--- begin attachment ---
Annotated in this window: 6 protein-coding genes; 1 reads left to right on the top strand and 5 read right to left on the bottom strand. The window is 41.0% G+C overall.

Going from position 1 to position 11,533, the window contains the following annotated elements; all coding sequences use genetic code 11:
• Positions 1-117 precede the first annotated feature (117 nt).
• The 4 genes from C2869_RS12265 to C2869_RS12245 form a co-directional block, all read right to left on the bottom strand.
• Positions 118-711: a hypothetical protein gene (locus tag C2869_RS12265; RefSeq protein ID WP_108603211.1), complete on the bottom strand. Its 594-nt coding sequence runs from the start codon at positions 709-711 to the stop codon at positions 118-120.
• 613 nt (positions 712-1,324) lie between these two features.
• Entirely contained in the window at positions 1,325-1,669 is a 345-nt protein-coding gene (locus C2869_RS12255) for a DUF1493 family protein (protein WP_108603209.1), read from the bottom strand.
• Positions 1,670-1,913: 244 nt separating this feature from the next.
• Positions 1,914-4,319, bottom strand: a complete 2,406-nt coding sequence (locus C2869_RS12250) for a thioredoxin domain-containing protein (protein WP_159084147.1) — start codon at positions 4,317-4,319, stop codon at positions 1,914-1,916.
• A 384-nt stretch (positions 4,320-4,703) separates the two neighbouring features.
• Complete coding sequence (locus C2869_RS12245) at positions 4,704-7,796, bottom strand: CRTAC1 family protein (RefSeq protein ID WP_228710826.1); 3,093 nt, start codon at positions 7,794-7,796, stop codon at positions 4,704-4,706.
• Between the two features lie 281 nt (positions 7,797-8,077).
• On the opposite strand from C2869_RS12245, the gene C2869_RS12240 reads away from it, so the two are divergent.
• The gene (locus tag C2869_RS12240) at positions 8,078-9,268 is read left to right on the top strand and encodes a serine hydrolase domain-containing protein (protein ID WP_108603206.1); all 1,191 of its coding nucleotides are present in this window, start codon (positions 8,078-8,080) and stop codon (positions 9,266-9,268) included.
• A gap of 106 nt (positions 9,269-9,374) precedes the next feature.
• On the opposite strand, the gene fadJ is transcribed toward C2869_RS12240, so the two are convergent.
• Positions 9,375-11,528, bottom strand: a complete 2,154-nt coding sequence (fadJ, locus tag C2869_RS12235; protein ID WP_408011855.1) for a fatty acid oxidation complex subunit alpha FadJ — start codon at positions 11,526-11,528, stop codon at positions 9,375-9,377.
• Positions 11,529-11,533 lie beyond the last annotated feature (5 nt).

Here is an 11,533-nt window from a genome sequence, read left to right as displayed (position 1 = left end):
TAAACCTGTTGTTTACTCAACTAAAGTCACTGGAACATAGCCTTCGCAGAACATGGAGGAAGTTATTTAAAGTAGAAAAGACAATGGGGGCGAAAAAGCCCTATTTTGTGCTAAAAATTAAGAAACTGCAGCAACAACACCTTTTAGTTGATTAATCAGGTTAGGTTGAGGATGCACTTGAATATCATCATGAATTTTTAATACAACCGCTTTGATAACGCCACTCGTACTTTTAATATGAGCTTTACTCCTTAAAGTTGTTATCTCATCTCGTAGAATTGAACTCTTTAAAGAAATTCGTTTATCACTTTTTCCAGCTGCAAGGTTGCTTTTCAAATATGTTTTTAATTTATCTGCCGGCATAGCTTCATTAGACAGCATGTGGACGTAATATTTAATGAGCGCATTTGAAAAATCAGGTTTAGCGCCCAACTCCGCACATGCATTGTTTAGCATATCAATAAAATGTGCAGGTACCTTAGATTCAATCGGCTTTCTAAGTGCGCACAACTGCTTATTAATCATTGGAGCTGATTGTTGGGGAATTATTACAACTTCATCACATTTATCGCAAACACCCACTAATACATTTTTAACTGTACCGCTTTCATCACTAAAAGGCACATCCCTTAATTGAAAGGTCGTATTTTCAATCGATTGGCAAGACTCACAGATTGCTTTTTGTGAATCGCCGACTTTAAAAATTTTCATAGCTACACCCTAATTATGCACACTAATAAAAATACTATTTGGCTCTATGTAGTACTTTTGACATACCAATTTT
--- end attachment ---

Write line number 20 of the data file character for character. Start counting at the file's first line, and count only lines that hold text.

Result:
TAAACCTGTTGTTTACTCAACTAAAGTCACTGGAACATAGCCTTCGCAGAACATGGAGGAAGTTATTTAAAGTAGAAAAGACAATGGGGGCGAAAAAGCCCTATTTTGTGCTAAAAATTAAGAAACTGCAGCAACAACACCTTTTAGTTGATTAATCAGGTTAGGTTGAGGATGCACTTGAATATCATCATGAATTTTTAATACAACCGCTTTGATAACGCCACTCGTACTTTTAATATGAGCTTTACTCCTTAAAGTTGTTATCTCATCTCGTAGAATTGAACTCTTTAAAGAAATTCGTTTATCACTTTTTCCAGCTGCAAGGTTGCTTTTCAAATATGTTTTTAATTTATCTGCCGGCATAGCTTCATTAGACAGCATGTGGACGTAATATTTAATGAGCGCATTTGAAAAATCAGGTTTAGCGCCCAACTCCGCACATGCATTGTTTAGCATATCAATAAAATGTGCAGGTACCTTAGATTCAATCGGCTTTCTAAGTGCGCACAACTGCTTATTAATCATTGGAGCTGATTGTTGGGGAATTATTACAACTTCATCACATTTATCGCAAACACCCACTAATACATTTTTAACTGTACCGCTTTCATCACTAAAAGGCACATCCCTTAATTGAAAGGTCGTATTTTCAATCGATTGGCAAGACTCACAGATTGCTTTTTGTGAATCGCCGACTTTAAAAATTTTCATAGCTACACCCTAATTATGCACACTAATAAAAATACTATTTGGCTCTATGTAGTACTTTTGACATACCAATTTT